Father Pierre Dubois’s funeral was held yesterday, and there is a Facebook page honoring his memory: https://www.facebook.com/DueloNacionalPadrePierreDubois. The site contains photographs of key moments in his life, including one in which Dubois is standing between a riot policeman and a group of residents in La Victoria, the poor Santiago parish where he spent most of his life. My friend and colleague Odette Magnet attended his funeral and sent the photograph above and this report:
“The coffin with Pierre Dubois’s body entered Santiago’s cathedral at 4:30 Monday afternoon. The church was packed from wall to wall. They say the cathedral can hold 5,000 worshippers. I don’t know the exact number but I do know that absolutely no one else could have fit inside that church and that outside in the Plaza de Armas countless people were listening to the service via loudspeakers.
When the heavy doors of the cathedral opened there was a single cry: Pierre, amigo, el pueblo esta contigo! Pierre, friend, the people are with you. Again and again this chorus, and then, out of nowhere, hundreds of white handkerchiefs and napkins began waving in a tribute that any Chilean head of state might envy. Hundreds of people had accompanied the priest’s coffin on foot from La Victoria, a poor Santiago neighborhood that began as a squatter settlement.
That is where this French priest had made his life, a parish priest known for his defence of human rights during the Pinochet dictatorship. One legendary photograph from this period shows Dubois, his arms outstretched, facing a busload of riot police during political protests in La Victoria.
Pierre Dubois was 80 years old and suffering from advanced Parkinson’s disease. He was born in Dijon to a comfortable Catholic family. Today in Chile he is known to his parishioners as “another La Victoria resident, one of us.” And that is where he remained, as he wished.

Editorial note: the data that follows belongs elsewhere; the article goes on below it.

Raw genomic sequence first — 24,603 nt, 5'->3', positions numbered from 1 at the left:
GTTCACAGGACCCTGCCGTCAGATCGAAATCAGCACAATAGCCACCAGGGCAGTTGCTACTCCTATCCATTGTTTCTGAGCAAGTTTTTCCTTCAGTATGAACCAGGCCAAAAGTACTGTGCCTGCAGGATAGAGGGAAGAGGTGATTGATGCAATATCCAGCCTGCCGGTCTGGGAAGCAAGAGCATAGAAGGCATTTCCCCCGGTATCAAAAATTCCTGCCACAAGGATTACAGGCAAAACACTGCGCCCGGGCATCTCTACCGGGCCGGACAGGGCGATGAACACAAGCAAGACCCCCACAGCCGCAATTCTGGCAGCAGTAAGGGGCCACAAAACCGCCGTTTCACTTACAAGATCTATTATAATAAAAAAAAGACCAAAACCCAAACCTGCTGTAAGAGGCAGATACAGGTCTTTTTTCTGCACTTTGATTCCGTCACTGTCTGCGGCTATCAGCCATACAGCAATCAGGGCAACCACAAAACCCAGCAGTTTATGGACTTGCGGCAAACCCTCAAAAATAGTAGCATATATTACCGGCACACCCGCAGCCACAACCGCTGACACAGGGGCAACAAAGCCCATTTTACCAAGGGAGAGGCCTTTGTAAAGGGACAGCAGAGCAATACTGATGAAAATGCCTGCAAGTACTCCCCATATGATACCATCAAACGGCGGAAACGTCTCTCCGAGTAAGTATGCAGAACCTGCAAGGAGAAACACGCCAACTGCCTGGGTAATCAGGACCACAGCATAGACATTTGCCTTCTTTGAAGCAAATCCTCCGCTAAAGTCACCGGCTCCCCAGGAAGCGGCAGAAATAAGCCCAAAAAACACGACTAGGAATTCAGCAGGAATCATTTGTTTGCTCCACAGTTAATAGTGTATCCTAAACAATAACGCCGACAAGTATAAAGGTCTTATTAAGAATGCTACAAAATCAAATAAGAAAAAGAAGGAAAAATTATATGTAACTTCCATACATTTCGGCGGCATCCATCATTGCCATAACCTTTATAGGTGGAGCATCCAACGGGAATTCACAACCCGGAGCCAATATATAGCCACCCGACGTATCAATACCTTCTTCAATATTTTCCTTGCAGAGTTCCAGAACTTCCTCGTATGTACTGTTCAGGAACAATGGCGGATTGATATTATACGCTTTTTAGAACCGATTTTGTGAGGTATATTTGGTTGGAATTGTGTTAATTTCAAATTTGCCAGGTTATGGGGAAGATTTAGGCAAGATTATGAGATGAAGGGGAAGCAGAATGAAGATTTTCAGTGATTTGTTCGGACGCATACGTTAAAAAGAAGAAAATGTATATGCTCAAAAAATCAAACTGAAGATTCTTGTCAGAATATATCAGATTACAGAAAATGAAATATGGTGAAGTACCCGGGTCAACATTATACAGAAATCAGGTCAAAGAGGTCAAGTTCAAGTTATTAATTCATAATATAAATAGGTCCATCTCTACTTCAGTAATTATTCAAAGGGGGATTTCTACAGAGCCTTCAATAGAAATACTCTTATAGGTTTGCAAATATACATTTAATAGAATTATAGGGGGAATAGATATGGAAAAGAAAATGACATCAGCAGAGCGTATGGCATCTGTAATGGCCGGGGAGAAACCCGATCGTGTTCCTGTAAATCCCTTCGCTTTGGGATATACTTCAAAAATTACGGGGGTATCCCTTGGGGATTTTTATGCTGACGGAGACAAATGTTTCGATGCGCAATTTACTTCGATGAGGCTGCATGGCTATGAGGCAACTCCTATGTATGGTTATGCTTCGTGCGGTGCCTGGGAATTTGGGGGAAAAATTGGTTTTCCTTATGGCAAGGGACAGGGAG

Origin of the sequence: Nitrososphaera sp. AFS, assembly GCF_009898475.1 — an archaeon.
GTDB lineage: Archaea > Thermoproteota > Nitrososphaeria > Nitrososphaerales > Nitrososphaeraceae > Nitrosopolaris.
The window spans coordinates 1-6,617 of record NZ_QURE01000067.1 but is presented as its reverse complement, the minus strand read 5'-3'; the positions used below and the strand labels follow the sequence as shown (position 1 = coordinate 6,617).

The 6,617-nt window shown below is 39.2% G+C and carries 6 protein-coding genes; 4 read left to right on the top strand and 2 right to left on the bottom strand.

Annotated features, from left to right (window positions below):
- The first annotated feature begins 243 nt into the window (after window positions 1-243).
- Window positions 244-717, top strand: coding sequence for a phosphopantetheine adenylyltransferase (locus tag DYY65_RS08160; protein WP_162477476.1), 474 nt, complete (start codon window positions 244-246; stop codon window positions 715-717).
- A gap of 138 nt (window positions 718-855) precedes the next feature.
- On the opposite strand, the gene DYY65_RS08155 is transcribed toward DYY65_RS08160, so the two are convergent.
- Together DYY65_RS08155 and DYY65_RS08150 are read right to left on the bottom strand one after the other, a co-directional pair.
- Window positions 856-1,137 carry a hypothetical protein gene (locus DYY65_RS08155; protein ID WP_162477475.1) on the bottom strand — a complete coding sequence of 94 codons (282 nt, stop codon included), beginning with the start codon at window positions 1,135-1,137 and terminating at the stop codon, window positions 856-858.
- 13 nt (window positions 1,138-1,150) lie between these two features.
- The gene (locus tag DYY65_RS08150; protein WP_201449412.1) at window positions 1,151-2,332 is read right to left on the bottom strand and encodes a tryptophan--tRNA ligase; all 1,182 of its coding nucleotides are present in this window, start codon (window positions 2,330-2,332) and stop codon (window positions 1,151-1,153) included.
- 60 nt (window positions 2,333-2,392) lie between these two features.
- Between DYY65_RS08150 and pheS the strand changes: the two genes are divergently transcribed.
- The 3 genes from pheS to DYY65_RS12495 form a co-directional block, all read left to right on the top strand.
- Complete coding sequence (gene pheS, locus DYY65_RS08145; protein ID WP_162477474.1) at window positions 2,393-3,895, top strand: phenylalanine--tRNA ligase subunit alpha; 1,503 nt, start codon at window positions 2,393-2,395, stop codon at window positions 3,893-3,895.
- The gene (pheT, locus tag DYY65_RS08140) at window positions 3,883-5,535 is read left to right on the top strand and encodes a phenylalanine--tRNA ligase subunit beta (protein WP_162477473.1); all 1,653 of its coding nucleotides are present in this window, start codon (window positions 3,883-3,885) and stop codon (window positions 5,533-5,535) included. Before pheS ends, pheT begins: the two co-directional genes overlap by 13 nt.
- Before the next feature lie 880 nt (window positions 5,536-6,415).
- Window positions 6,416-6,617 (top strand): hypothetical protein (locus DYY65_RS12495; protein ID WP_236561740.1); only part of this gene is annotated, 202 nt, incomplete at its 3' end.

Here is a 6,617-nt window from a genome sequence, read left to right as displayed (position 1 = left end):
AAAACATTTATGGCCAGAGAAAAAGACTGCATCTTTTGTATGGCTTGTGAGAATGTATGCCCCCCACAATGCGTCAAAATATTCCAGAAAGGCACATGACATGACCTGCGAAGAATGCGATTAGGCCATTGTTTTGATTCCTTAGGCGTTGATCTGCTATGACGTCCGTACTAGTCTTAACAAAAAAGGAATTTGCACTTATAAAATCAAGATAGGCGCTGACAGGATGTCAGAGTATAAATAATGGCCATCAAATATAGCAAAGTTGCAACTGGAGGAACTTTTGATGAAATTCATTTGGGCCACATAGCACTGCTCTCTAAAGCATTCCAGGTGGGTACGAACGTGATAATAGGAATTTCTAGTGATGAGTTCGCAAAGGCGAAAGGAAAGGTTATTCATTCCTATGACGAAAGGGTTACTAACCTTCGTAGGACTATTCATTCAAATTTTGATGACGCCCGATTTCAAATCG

The residents of La Victoria composed a letter, which was read aloud during the funeral mass. One section said that “Pierre was a man of the Gospel, a just man, who fought for a better world and urged us to improve our quality of life during the dictatorship.” The letter cited a long list of programs he had created with his parishioners, such as soup kitchens and job training.
Santiago Archbishop Ricardo Ezzati thanked Dubois’s brother and sister, who had travelled from France, “for having given us a member of your family” and called Dubois “an ecclesiastical bridge between Dijon and Santiago.” Dubois’s brother and sister said they were happy he had come to Chile. “He always said that his family was in Chile, a country he loved so much.”
I interviewed Pierre several times while covering human rights for HOY magazine. I covered the death of his colleague Father Andre Jarlan, who died of a bullet (perhaps not fired unintentionally) on September 4, 1984 as he sat reading the bible in their modest rectory in La Victoria. I spoke to him on various occasions, as did so many journalists, but I recall with special sentiment the last interview I did with him, on camera, for a documentary we later offered to the national television network in 1990. That was the year Chile returned to democracy and he returned to La Victoria after the dictatorship deported him in 1986.Our documentary was never aired, but this last interview was so special, so intimate in tone, so heartfelt and thoughtful. I did not get to see him again. Until the day of his funeral, when, for the first time since I returned to my homeland in March of 2010, I felt his presence”